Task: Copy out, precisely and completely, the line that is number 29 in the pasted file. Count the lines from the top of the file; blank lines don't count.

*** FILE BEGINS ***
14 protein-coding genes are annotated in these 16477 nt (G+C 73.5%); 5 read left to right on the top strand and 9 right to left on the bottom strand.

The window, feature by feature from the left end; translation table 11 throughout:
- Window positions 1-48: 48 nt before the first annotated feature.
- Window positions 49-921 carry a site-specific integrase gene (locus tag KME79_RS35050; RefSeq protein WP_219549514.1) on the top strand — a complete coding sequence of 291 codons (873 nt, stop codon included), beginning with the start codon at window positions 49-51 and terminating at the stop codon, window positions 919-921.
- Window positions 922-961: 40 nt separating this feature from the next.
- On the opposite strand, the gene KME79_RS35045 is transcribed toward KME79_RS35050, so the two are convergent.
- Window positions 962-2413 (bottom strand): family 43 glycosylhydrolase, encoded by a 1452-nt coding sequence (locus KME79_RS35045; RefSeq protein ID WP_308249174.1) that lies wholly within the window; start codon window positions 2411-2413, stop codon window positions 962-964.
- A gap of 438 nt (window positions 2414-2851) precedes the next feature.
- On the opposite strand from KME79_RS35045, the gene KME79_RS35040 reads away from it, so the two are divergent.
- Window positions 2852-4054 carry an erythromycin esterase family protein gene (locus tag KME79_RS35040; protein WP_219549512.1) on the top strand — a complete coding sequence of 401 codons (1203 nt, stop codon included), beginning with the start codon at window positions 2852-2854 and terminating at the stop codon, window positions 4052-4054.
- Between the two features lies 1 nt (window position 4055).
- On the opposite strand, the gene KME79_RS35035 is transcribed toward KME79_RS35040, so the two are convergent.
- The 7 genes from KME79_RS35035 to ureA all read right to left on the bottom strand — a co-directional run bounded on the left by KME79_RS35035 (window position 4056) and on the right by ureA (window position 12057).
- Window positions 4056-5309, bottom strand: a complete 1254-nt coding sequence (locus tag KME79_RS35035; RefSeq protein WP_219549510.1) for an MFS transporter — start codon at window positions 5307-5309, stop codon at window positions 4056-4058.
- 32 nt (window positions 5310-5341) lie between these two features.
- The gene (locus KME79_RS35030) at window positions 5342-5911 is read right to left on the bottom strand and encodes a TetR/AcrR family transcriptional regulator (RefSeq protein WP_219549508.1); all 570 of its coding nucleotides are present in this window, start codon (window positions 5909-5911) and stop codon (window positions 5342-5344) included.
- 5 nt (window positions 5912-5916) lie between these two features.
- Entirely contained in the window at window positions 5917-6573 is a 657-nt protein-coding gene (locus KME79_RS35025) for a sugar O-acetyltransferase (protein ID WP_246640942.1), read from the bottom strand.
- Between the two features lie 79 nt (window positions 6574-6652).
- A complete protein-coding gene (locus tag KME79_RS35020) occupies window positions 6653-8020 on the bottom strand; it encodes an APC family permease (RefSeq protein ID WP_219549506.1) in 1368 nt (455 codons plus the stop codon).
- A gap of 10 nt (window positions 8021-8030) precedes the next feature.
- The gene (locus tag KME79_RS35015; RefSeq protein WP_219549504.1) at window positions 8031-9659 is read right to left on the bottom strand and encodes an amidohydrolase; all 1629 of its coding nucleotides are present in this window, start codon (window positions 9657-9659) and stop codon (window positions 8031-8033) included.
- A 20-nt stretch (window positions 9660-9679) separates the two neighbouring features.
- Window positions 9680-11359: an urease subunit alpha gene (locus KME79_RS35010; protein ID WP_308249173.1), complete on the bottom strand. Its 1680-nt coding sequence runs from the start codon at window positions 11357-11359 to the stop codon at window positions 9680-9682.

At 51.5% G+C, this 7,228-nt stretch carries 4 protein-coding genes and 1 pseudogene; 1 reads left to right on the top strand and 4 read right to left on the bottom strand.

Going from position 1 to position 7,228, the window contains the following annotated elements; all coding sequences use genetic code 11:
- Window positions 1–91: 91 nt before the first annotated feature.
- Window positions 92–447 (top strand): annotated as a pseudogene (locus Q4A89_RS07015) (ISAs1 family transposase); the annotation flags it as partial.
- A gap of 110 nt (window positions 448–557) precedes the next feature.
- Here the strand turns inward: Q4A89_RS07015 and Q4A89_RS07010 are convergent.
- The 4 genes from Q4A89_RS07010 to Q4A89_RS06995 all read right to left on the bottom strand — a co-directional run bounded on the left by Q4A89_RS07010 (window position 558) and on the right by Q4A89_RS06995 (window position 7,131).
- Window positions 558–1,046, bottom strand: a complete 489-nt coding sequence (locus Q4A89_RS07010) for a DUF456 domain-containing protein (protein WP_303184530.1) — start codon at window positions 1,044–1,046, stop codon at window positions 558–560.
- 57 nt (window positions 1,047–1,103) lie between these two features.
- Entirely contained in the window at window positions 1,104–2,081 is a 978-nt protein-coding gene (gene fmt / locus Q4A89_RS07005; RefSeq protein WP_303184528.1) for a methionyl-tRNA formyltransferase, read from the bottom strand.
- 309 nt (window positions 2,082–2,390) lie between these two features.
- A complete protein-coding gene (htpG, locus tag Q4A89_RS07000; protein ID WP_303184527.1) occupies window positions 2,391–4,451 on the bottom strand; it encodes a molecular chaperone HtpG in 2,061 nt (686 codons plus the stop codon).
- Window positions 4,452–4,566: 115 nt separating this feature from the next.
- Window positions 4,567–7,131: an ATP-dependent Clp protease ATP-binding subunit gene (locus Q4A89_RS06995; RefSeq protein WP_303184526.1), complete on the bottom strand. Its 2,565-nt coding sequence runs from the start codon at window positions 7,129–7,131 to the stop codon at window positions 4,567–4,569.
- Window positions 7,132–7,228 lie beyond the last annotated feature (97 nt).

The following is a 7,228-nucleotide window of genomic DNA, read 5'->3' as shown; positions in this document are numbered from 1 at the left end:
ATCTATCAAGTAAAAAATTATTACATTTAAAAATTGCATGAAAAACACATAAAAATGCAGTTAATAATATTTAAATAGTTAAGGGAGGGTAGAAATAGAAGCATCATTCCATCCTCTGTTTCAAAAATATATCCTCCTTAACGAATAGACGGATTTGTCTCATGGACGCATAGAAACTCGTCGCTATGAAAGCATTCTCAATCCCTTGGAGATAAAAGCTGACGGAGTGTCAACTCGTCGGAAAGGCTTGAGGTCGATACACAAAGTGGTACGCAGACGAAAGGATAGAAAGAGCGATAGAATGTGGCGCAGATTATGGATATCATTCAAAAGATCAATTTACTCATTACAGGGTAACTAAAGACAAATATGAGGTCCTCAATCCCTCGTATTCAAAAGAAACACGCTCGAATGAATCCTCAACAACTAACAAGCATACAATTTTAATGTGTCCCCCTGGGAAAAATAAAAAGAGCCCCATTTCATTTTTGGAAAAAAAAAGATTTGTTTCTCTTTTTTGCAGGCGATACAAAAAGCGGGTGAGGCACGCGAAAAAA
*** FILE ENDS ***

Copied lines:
- A gap of 110 nt (window positions 448–557) precedes the next feature.